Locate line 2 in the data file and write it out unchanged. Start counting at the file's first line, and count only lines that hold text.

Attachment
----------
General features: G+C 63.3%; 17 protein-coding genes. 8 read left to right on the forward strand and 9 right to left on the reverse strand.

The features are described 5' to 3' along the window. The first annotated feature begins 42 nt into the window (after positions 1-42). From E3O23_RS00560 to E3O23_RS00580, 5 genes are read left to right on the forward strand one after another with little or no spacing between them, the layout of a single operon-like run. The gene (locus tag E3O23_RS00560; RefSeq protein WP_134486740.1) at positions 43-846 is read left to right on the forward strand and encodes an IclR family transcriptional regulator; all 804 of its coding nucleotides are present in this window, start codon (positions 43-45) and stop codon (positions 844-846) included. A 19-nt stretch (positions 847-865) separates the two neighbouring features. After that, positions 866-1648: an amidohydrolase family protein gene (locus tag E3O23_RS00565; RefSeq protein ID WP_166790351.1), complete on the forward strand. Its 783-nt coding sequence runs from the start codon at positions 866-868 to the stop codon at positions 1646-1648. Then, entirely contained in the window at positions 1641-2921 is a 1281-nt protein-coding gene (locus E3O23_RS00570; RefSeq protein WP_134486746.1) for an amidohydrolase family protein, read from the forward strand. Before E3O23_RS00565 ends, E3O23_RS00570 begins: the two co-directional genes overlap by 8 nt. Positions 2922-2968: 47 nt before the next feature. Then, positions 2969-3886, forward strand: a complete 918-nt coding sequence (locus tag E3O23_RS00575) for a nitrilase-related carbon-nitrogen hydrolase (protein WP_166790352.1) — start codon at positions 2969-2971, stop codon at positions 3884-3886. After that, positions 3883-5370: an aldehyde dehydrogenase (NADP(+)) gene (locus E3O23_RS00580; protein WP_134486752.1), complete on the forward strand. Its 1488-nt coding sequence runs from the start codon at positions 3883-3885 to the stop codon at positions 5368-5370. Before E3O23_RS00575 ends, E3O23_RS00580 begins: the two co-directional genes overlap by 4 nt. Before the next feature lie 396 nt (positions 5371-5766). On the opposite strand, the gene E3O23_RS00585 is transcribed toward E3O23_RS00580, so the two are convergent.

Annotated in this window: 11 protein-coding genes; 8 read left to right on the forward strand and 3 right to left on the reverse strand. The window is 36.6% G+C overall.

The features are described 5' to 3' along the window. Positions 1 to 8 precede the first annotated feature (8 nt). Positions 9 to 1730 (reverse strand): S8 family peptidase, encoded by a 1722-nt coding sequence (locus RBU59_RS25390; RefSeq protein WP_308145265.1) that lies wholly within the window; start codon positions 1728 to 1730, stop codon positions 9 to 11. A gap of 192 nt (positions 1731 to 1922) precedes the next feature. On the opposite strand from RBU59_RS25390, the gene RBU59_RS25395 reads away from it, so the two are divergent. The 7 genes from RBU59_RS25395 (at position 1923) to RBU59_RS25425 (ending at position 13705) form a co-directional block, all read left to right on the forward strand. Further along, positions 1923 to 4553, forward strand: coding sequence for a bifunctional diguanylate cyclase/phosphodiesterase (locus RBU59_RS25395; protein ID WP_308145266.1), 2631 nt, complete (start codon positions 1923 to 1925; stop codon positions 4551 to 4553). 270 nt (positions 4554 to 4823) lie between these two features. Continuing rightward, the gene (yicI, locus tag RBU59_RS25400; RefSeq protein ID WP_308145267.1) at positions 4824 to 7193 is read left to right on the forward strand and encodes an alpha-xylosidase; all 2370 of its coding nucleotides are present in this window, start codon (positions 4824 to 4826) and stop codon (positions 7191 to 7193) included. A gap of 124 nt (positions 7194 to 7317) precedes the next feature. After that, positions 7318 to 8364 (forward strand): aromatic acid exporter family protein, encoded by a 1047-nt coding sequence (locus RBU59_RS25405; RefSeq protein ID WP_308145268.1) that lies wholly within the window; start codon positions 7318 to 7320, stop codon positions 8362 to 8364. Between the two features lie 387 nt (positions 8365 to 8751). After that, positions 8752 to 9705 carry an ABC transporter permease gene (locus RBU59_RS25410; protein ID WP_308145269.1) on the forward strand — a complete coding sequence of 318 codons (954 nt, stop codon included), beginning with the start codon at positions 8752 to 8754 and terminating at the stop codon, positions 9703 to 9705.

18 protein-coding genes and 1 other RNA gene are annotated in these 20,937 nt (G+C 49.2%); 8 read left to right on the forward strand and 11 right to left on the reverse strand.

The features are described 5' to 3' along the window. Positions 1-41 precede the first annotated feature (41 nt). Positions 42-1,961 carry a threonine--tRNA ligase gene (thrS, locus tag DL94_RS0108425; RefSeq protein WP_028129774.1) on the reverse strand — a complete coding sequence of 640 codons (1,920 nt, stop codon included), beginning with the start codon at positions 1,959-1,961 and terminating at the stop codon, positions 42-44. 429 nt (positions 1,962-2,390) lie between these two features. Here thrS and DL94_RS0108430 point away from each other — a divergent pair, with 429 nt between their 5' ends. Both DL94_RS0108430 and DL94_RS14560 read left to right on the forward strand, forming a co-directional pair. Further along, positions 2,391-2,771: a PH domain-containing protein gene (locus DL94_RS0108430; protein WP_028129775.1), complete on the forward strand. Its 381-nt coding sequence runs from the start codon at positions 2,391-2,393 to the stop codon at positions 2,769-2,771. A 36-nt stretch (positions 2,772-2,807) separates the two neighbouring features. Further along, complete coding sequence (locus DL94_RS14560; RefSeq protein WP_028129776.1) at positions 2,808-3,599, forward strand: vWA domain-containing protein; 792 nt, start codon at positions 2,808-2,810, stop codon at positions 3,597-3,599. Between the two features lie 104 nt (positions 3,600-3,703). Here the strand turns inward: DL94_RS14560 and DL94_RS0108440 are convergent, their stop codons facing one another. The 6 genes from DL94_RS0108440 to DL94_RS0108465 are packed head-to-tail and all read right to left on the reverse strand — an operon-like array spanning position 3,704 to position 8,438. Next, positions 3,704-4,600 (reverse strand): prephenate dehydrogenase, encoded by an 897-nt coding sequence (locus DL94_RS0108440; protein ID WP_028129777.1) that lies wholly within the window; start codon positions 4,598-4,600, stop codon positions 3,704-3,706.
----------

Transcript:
The features are described 5' to 3' along the window. The first annotated feature begins 42 nt into the window (after positions 1-42). From E3O23_RS00560 to E3O23_RS00580, 5 genes are read left to right on the forward strand one after another with little or no spacing between them, the layout of a single operon-like run. The gene (locus tag E3O23_RS00560; RefSeq protein WP_134486740.1) at positions 43-846 is read left to right on the forward strand and encodes an IclR family transcriptional regulator; all 804 of its coding nucleotides are present in this window, start codon (positions 43-45) and stop codon (positions 844-846) included. A 19-nt stretch (positions 847-865) separates the two neighbouring features. After that, positions 866-1648: an amidohydrolase family protein gene (locus tag E3O23_RS00565; RefSeq protein ID WP_166790351.1), complete on the forward strand. Its 783-nt coding sequence runs from the start codon at positions 866-868 to the stop codon at positions 1646-1648. Then, entirely contained in the window at positions 1641-2921 is a 1281-nt protein-coding gene (locus E3O23_RS00570; RefSeq protein WP_134486746.1) for an amidohydrolase family protein, read from the forward strand. Before E3O23_RS00565 ends, E3O23_RS00570 begins: the two co-directional genes overlap by 8 nt. Positions 2922-2968: 47 nt before the next feature. Then, positions 2969-3886, forward strand: a complete 918-nt coding sequence (locus tag E3O23_RS00575) for a nitrilase-related carbon-nitrogen hydrolase (protein WP_166790352.1) — start codon at positions 2969-2971, stop codon at positions 3884-3886. After that, positions 3883-5370: an aldehyde dehydrogenase (NADP(+)) gene (locus E3O23_RS00580; protein WP_134486752.1), complete on the forward strand. Its 1488-nt coding sequence runs from the start codon at positions 3883-3885 to the stop codon at positions 5368-5370. Before E3O23_RS00575 ends, E3O23_RS00580 begins: the two co-directional genes overlap by 4 nt. Before the next feature lie 396 nt (positions 5371-5766). On the opposite strand, the gene E3O23_RS00585 is transcribed toward E3O23_RS00580, so the two are convergent.